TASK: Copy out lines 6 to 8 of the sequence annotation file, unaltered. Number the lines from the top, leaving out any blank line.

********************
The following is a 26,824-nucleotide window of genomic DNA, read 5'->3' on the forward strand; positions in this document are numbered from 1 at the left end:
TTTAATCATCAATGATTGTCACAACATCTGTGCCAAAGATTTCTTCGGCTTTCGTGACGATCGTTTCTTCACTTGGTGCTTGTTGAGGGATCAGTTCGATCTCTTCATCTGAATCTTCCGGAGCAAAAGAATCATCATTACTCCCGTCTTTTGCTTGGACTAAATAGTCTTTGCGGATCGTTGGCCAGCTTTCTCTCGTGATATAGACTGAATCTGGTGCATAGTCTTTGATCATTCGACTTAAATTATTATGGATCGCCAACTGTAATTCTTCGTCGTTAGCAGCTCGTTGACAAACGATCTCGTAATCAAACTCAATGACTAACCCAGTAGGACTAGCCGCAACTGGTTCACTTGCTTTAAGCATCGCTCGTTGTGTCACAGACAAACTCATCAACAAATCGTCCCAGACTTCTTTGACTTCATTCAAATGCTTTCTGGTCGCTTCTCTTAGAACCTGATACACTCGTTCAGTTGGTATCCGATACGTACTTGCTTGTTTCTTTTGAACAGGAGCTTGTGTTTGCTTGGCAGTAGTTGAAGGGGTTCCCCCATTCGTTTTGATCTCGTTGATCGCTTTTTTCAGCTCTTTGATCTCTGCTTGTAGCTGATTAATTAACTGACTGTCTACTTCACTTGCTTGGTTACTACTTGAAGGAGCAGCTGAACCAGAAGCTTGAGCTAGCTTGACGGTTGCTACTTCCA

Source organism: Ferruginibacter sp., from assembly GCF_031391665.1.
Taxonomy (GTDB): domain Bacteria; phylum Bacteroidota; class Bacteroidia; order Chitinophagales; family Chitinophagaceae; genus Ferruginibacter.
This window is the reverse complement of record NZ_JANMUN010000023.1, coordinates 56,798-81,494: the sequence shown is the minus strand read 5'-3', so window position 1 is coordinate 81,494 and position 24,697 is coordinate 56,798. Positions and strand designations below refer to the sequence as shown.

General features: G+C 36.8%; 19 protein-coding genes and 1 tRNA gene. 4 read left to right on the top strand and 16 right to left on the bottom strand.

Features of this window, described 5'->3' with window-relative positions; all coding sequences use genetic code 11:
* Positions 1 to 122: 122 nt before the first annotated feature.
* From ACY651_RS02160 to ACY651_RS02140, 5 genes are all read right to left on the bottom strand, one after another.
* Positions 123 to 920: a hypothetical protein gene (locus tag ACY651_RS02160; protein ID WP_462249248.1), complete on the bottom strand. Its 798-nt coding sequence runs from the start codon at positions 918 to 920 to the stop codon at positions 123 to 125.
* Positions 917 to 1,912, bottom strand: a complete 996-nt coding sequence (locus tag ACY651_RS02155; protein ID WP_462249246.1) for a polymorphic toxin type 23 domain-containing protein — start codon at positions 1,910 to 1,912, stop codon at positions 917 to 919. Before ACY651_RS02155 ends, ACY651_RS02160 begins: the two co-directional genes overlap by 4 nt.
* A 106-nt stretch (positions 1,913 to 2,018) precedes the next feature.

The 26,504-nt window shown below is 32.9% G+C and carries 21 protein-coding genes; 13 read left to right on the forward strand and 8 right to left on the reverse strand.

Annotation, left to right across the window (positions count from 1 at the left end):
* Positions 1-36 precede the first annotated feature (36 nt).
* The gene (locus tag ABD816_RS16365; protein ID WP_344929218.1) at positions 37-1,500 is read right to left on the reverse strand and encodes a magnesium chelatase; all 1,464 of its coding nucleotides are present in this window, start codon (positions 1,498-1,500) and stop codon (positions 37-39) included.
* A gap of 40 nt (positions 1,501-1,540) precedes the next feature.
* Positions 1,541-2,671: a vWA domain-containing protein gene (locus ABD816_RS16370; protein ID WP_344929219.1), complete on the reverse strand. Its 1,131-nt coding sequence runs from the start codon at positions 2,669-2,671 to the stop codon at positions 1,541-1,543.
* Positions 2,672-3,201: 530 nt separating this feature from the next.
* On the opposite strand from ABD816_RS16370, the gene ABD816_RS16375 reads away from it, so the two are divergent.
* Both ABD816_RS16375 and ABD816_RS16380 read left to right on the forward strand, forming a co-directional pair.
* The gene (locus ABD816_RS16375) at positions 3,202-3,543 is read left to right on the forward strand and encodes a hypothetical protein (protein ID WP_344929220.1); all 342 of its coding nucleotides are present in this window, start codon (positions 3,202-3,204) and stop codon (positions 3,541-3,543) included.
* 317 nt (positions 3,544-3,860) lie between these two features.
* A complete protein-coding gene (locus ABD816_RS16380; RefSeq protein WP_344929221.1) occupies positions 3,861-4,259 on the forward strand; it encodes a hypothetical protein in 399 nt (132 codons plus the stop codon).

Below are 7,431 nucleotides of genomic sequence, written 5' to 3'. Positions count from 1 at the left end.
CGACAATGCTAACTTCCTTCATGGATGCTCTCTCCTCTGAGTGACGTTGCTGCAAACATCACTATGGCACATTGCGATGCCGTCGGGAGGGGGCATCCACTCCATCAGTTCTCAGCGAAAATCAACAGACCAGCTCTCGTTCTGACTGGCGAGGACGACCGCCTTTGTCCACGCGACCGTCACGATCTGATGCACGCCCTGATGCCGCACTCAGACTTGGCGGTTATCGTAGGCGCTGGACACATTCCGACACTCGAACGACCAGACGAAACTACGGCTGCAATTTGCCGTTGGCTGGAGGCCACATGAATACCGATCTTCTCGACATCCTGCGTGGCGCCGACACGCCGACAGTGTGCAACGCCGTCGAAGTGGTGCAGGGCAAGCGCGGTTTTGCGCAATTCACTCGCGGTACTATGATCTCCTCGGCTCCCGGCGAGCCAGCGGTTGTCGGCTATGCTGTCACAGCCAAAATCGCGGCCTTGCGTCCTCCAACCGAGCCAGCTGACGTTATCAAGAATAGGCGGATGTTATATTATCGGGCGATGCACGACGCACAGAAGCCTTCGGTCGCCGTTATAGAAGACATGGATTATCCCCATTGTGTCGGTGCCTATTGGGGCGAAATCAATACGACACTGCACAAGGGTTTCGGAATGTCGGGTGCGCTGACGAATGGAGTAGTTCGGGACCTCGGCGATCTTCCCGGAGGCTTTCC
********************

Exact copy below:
General features: G+C 36.8%; 19 protein-coding genes and 1 tRNA gene. 4 read left to right on the top strand and 16 right to left on the bottom strand.

Features of this window, described 5'->3' with window-relative positions; all coding sequences use genetic code 11:
* Positions 1 to 122: 122 nt before the first annotated feature.